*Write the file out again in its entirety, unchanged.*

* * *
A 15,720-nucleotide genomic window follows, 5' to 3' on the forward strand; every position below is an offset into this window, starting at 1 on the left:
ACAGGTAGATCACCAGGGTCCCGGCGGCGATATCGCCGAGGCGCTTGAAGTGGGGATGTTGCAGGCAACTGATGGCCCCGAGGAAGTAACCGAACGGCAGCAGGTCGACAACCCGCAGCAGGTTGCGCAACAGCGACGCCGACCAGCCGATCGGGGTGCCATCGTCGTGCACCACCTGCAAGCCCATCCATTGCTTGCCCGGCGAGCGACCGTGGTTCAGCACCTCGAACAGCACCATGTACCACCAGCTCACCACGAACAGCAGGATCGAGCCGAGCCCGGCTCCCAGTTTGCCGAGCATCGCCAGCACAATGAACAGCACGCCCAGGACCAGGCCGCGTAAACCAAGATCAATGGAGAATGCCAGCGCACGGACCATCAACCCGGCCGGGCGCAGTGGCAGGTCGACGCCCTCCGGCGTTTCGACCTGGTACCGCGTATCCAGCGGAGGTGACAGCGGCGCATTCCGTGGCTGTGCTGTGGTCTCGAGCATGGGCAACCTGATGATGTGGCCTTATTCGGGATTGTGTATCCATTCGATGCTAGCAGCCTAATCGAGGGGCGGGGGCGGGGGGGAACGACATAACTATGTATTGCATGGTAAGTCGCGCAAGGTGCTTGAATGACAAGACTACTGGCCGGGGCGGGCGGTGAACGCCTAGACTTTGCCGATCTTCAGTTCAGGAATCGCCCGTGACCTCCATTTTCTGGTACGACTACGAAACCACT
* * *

A 15,720-nucleotide genomic window follows, 5' to 3' on the forward strand; every position below is an offset into this window, starting at 1 on the left:
ACAGGTAGATCACCAGGGTCCCGGCGGCGATATCGCCGAGGCGCTTGAAGTGGGGATGTTGCAGGCAACTGATGGCCCCGAGGAAGTAACCGAACGGCAGCAGGTCGACAACCCGCAGCAGGTTGCGCAACAGCGACGCCGACCAGCCGATCGGGGTGCCATCGTCGTGCACCACCTGCAAGCCCATCCATTGCTTGCCCGGCGAGCGACCGTGGTTCAGCACCTCGAACAGCACCATGTACCACCAGCTCACCACGAACAGCAGGATCGAGCCGAGCCCGGCTCCCAGTTTGCCGAGCATCGCCAGCACAATGAACAGCACGCCCAGGACCAGGCCGCGTAAACCAAGATCAATGGAGAATGCCAGCGCACGGACCATCAACCCGGCCGGGCGCAGTGGCAGGTCGACGCCCTCCGGCGTTTCGACCTGGTACCGCGTATCCAGCGGAGGTGACAGCGGCGCATTCCGTGGCTGTGCTGTGGTCTCGAGCATGGGCAACCTGATGATGTGGCCTTATTCGGGATTGTGTATCCATTCGATGCTAGCAGCCTAATCGAGGGGCGGGGGCGGGGGGGAACGACATAACTATGTATTGCATGGTAAGTCGCGCAAGGTGCTTGAATGACAAGACTACTGGCCGGGGCGGGCGGTGAACGCCTAGACTTTGCCGATCTTCAGTTCAGGAATCGCCCGTGACCTCCATTTTCTGGTACGACTACGAAACCACT